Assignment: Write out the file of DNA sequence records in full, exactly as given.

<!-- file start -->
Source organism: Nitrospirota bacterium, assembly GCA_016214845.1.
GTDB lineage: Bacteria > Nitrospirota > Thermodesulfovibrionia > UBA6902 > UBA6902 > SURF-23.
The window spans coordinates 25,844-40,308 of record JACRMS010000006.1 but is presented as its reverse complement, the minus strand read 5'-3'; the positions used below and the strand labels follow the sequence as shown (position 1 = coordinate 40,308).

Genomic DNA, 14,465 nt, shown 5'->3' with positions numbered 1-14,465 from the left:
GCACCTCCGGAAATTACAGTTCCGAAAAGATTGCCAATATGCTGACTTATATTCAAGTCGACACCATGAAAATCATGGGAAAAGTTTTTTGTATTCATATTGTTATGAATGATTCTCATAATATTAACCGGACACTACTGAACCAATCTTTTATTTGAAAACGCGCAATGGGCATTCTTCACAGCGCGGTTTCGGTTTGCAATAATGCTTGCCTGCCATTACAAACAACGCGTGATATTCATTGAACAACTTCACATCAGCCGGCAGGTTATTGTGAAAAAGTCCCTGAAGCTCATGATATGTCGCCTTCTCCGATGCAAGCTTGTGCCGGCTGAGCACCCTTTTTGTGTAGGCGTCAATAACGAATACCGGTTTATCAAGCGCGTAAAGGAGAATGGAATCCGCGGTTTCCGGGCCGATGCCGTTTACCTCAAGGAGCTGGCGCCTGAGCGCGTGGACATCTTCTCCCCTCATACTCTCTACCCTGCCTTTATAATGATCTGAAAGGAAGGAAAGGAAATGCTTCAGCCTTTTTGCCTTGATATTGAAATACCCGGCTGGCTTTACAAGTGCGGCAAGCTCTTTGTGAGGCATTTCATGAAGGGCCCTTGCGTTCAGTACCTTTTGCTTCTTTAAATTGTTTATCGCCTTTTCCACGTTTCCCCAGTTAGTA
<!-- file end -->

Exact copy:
Source organism: Nitrospirota bacterium, assembly GCA_016214845.1.
GTDB lineage: Bacteria > Nitrospirota > Thermodesulfovibrionia > UBA6902 > UBA6902 > SURF-23.
The window spans coordinates 25,844-40,308 of record JACRMS010000006.1 but is presented as its reverse complement, the minus strand read 5'-3'; the positions used below and the strand labels follow the sequence as shown (position 1 = coordinate 40,308).

Genomic DNA, 14,465 nt, shown 5'->3' with positions numbered 1-14,465 from the left:
GCACCTCCGGAAATTACAGTTCCGAAAAGATTGCCAATATGCTGACTTATATTCAAGTCGACACCATGAAAATCATGGGAAAAGTTTTTTGTATTCATATTGTTATGAATGATTCTCATAATATTAACCGGACACTACTGAACCAATCTTTTATTTGAAAACGCGCAATGGGCATTCTTCACAGCGCGGTTTCGGTTTGCAATAATGCTTGCCTGCCATTACAAACAACGCGTGATATTCATTGAACAACTTCACATCAGCCGGCAGGTTATTGTGAAAAAGTCCCTGAAGCTCATGATATGTCGCCTTCTCCGATGCAAGCTTGTGCCGGCTGAGCACCCTTTTTGTGTAGGCGTCAATAACGAATACCGGTTTATCAAGCGCGTAAAGGAGAATGGAATCCGCGGTTTCCGGGCCGATGCCGTTTACCTCAAGGAGCTGGCGCCTGAGCGCGTGGACATCTTCTCCCCTCATACTCTCTACCCTGCCTTTATAATGATCTGAAAGGAAGGAAAGGAAATGCTTCAGCCTTTTTGCCTTGATATTGAAATACCCGGCTGGCTTTACAAGTGCGGCAAGCTCTTTGTGAGGCATTTCATGAAGGGCCCTTGCGTTCAGTACCTTTTGCTTCTTTAAATTGTTTATCGCCTTTTCCACGTTTCCCCAGTTAGTA